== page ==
Concluding interviews, departments are asked to conduct reference checks.

UC Davis conducts reference checks for three basic reasons:

  1. To verify employment
  2. To Verify what you have learned during the interview
  3. Obtain employment recommendations

Department Responsibilities:  

Regardless of your impression of the interviewed candidate's qualifications, reference checks should be conducted for every finalist after you have completed your interviews. Please advise interviewees that the department will be checking references for final candidates.

Prior to contacting references, the department will review the candidate's application to determine whether the applicant has indicated if he/she wishes to first be notified prior to contacting current or former employers. Obtaining permission from candidates to check references is required prior to contacting references.

Use the reference checklist sample or develop your own job-related questions. Your list of questions should be developed ahead of time to ensure consistency and fairness to all candidates. Questions must be job related. Responses can be used in consideration only if documented. Ask yourself, “is this information documented or a matter of record?”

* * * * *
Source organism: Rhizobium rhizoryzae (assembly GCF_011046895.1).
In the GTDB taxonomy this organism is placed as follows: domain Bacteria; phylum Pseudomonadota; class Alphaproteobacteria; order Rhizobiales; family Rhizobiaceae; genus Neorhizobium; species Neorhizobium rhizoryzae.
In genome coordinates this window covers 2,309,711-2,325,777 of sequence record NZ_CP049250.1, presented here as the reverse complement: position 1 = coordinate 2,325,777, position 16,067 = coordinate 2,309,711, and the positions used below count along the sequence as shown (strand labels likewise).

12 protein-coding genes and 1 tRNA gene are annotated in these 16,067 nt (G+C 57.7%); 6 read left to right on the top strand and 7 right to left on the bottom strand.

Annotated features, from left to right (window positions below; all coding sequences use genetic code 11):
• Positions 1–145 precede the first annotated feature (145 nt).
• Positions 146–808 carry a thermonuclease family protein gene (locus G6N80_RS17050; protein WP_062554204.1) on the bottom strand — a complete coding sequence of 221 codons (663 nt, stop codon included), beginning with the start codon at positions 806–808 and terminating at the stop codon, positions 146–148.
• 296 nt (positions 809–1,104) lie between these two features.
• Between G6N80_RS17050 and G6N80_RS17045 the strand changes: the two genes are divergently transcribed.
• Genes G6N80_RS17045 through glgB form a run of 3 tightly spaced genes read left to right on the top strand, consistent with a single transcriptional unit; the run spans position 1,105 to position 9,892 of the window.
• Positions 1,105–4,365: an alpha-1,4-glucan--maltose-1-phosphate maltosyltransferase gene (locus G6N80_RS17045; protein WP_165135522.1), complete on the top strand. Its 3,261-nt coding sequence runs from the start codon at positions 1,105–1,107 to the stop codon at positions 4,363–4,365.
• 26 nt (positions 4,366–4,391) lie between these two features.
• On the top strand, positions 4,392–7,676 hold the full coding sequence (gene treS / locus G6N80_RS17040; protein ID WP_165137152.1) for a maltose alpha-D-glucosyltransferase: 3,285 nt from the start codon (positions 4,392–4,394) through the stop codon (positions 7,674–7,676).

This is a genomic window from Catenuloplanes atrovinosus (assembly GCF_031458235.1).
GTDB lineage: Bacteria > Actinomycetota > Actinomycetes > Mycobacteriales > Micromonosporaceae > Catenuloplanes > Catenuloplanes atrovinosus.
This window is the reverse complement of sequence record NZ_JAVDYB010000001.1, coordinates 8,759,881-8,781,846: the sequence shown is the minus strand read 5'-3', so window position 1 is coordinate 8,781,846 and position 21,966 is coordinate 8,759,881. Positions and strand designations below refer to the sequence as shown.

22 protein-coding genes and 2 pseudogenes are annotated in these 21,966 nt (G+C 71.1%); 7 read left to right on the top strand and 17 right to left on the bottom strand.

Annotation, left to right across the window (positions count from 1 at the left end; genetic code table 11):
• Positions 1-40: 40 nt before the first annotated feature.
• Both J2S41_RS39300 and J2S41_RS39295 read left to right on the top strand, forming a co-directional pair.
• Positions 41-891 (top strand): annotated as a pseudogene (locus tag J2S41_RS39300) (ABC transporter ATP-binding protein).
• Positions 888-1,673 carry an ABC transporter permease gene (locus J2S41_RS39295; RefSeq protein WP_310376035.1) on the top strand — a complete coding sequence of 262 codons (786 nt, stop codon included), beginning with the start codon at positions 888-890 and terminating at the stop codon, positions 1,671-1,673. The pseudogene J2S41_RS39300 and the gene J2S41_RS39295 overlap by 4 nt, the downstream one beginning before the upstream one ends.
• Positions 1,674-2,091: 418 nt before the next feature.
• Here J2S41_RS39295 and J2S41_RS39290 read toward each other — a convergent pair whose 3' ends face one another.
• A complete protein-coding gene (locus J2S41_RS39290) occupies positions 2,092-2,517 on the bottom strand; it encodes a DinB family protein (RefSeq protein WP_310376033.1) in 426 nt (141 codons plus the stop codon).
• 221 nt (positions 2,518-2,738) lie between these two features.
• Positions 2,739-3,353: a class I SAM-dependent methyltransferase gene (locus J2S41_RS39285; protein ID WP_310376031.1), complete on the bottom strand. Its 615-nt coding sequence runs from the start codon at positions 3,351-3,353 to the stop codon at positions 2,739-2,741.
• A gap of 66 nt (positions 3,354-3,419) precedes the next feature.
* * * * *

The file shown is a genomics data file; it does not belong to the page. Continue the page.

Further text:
If the candidate is a current employee, you may review the employee's personnel file in Human Resources. Please contact Employee Relations for information on the procedure regarding this review. If you review the candidate's personnel record file, be careful/mindful of how the information is to be used. Compare information that relates to the new position in terms of skills, knowledge, abilities and experiences. Also, be aware that aged information that speaks unfavorably may no longer reflect the candidate's attributes. Check current references to ensure fairness to the candidate.

Keep records of reference checks at the department for three years.

Note: There is no legal prohibition against an employer's attempt to obtain reference information. However, for a variety of reasons, including adverse litigation decisions, employers tend to provide minimal to no information.